One-pedal driving with the LEAF requires drivers to activate e-Pedal. This essentially increases the responsiveness of the accelerator and ramps up the aggressiveness of regenerative braking enough such that friction braking is rarely needed. Switch to Eco mode for more efficiency, and you can coax more miles out of the battery.
Other fancy features
For what it’s worth, the LEAF boasts ProPILOT Assist, Nissan’s advanced driving system that uses adaptive cruise control (ACC) and lane keep assist to help the ease the stress of driving. ACC does an excellent job of adjusting vehicle speed and maintaining a set distance between you and the car in front. When engaged, it will even bring the car to a complete stop and resume speed when traffic starts moving again.
What it doesn’t do too well is keep the hatchback centered in the lane. Outboard cameras read the painted lines to the left and right. If it fails to detect the lines for whatever reason, if the road begins to curve, if the roadway is too dark, the system cannot correct itself properly and manual driver control is required to stay within the lane.
Available as an option, the Bolt has lane-keep assist with lane departure warning. Cruise control is standard but it won’t maintain a set distance behind the vehicle you’re following and it certainly won’t automatically adjust the speed once you set it. Opt-in for the Driver Confidence package, which includes forward collision alert and front pedestrian braking, and you’ll get a “following distance” indicator in the driver’s instrument display as an early warning visual signal.
And it costs how much?
The list price for the Bolt LT trim is $37,495 before taxes, destination charges, state and federal tax credits. For the LEAF Plus S – the base trim level – MSRP is $36,550 before price adjustments. Unless Congress passes a bill extending the federal EV tax credits, this year the Bolt will phase-out of the incentive program. As of March, Nissan has to sell 68,000 LEAFs before passing the magic 200,000 sales mark and begin its phase-out of the program.
Without argument, the Bolt is pricier over the LEAF Plus, but availability at a dealership near you is questionable. Residents of California, Oregon, and other ZEV states won’t have a problem finding an electric vehicle that suits their needs. EV usage in Utah and Colorado is growing, but locating a Bolt or LEAF in other regions across the U.S is a little more challenging.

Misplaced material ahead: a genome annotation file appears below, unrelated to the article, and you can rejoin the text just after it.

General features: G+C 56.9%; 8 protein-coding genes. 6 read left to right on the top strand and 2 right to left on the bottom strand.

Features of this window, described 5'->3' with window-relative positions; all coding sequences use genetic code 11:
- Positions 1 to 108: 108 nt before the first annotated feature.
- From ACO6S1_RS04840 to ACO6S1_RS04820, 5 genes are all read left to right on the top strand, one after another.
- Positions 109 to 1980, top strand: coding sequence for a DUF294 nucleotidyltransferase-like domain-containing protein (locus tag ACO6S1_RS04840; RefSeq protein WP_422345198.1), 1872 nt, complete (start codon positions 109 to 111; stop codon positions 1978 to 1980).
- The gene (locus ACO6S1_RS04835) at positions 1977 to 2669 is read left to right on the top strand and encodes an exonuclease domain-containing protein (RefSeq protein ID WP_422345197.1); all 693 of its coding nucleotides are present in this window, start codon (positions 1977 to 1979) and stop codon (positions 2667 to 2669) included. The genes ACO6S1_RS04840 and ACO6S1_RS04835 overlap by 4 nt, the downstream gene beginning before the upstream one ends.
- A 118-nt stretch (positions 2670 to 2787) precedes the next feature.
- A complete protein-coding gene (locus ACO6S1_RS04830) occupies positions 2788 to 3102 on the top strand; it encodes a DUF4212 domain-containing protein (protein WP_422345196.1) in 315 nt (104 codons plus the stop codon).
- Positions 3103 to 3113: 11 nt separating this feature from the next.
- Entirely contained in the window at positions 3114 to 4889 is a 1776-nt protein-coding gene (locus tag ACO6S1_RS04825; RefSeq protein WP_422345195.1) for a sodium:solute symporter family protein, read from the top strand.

Currently the Bolt and LEAF Plus aren’t the only EVs with a range of 200 miles or better. Other BEV’s to consider, priced $40k or less: Tesla Model 3, Hyundai Kona Electric and Kia Niro EV.
|2019 EVs 200+ range||Range (miles)||Battery (kWh)||Price|
|Chevrolet Bolt LT||238||60||$37,495|
|Nissan LEAF Plus S||226||62||$36,550|
|Hyundai Kona Electric SEL||258||64||$36,450|
|Kia Niro EV||239||64||$39,000|
|Tesla Model 3||220||55||$35,000|
|Tesla Model 3 Mid-Range||264||62||$40,000|
After several hundred miles of hydrocarbon-free driving, adjusting to the EV lifestyle, and a couple of weeks of listening to the whine of electric motors, we couldn’t decide upon a clear winner between the two zero-emission hatchbacks. The Bolt EV can go a little farther than the LEAF Plus, it has more usable cargo room, and drives much better. Comparatively, Nissan’s world electric car is priced a little less, has a nicer cabin, and does a better job of getting to a charging station before range anxiety consumes you.
Respective of their brands, they look and feel like regular, everyday cars. Delve a little deeper and you’ll discover that both have enough safety and tech features to keep you safe and connected. Above all, each has a legitimate range of over 200 miles. Let us know in the comments section which is best for you and why.
Photo credit: Derek Mau and Norman Woo
Specs table: 2019 Chevrolet Bolt EV vs. Nissan LEAF Plus
|Bolt EV Premier||LEAF SV/SL Plus|
|Passenger volume||94.4 ft3||92.4 ft3|
|Cargo volume||16.9 ft3||23.6 ft3|
|Max cargo volume||56.6 ft3||30.0 ft3|
|Electric motor||150 kW||160 kW|
|Battery||60 kWh||62 kWh|
|Thermal management||Liquid cooling||Passive air cooling|
|Time to charge battery||9.5 hrs @ 240V||11 hrs @ 240V|
|Efficiency||28 kWh/100 mi.||32 kWh/100 mi.|
|Charge port connector||CCS1 (combined charging system)||CHAdeMO|